What To Do When Social Media Becomes Problematic To The Workplace

By Bianca Lager, CEO, Social Intelligence


Background checking companies recommend employers have a social media screen policy

Just in the last few years, social media firings have become commonplace in the pages of local and national news outlets. Horror stories of employees getting fired for singular tweets go viral, leaving many individuals curious about what an employer may find problematic. As an employer, Googling an employee or candidate might be tempting – after all, the info is right there. However, as the internet grows ever wider and social media platforms grow ever more complex, poking around yourself is not quite the simple task as it seems. There are boundaries you can document, communicate and enforce to uphold company values, morale productivity and avoid legal liability.



Create a company social media policy.

Say it with me: “Consistency + policy + documentation = Actionable”

The process to create one is simpler than it may seem. A social media policy is usually intended to complement standard company conduct policy and function as an extension into the digital sphere.

Define violations clearly.

For example, a policy might include some universal risky behaviors:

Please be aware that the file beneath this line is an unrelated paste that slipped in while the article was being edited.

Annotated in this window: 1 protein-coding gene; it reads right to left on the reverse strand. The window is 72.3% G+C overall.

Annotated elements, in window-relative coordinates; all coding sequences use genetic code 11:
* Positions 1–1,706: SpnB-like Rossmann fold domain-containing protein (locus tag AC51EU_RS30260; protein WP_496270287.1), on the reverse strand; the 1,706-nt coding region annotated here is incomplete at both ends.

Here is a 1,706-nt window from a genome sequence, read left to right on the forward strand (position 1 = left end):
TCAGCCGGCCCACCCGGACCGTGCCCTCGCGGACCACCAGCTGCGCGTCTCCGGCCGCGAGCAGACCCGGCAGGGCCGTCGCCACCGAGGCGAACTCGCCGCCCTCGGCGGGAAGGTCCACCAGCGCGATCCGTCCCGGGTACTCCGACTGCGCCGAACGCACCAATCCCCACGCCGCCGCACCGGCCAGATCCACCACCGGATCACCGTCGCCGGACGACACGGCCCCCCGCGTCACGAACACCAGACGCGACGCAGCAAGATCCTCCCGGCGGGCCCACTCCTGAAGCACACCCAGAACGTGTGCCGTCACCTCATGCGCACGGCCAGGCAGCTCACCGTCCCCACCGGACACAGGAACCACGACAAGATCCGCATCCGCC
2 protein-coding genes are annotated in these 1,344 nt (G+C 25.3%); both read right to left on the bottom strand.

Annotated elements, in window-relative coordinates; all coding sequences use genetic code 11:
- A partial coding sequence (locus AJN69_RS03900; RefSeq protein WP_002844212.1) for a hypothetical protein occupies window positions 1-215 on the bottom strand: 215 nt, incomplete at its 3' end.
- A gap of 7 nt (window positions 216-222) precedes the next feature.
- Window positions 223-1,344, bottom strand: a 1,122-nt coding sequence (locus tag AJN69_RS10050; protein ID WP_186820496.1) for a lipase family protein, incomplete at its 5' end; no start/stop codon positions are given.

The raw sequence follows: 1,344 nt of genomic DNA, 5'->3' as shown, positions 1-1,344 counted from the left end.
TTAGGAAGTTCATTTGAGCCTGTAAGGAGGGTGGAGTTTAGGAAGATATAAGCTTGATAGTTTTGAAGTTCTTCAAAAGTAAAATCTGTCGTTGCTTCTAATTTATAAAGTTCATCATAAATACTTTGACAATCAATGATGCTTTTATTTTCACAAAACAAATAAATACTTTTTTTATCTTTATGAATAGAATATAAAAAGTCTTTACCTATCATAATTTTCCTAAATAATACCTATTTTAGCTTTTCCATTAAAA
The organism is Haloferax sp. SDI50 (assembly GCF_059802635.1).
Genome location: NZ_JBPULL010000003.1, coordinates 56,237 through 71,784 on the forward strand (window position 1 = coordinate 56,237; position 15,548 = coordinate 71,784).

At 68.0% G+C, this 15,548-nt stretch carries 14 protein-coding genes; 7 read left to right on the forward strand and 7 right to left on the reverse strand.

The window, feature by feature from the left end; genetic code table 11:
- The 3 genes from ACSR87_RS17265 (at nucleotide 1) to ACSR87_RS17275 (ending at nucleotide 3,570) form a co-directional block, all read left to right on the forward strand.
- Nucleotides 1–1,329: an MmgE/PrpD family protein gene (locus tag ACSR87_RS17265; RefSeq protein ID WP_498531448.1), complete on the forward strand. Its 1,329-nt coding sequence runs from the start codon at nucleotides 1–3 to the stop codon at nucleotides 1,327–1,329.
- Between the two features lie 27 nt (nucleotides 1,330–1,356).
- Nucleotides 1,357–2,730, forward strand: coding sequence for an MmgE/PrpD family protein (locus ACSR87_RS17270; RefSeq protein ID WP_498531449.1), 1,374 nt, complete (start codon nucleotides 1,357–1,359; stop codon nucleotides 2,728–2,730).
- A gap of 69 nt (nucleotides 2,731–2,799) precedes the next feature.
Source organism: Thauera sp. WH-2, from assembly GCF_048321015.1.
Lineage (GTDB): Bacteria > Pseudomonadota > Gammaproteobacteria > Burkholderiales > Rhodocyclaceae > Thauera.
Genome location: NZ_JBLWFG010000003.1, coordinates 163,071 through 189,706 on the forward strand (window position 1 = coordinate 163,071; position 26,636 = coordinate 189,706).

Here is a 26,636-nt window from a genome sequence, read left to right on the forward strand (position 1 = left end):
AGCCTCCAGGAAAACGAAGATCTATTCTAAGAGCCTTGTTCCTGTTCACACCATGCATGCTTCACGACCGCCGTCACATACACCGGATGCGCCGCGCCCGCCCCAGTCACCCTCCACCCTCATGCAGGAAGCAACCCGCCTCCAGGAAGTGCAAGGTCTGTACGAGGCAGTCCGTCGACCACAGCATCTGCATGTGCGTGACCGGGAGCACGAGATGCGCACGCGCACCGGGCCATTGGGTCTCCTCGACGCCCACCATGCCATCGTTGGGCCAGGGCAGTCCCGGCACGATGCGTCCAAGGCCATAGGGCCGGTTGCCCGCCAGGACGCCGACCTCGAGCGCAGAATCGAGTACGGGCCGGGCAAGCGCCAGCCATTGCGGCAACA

• Provocative or inappropriate photographs, videos or info,
  • Drug use,
  • Violent/threatening/criminal behavior,
  • Discriminatory comments related to race, gender, religion, etc.

Other types of content that may fall under the inappropriate category may include company-specific content. For example, trade secrets, photos of minors, or photos of fieldwork are all types of content that could raise flags in various industries, respectively.

Check with legal counsel to ensure policies and procedures remain up-to-date.

Keep in mind that regulatory requirements can change frequently, so make sure your policies and procedures are carefully reviewed by your employment law attorney(s) to confirm that you are still fully compliant. This rule applies to all forms of employee background screening, not just the social media variety.

Do not let the hiring manager conduct the screening.

To conduct an effective online investigation without putting the company in legal jeopardy, the best option is to use a third-party screener with a full understanding of all local, state and federal regulations. A well-qualified social media screening firm can perform a search more efficiently, thoroughly, taking into account high standards of identity resolution and applying well defined consistency.

“Protect the candidate’s privacy by limiting your investigation to publicly available information.”

Protect the candidate’s privacy by limiting your investigation to publicly available information.

Do not ask for social media passwords or create a false identity to “friend” a candidate. And do not retain a firm that employs such questionable practices.


Speak to your background screening provider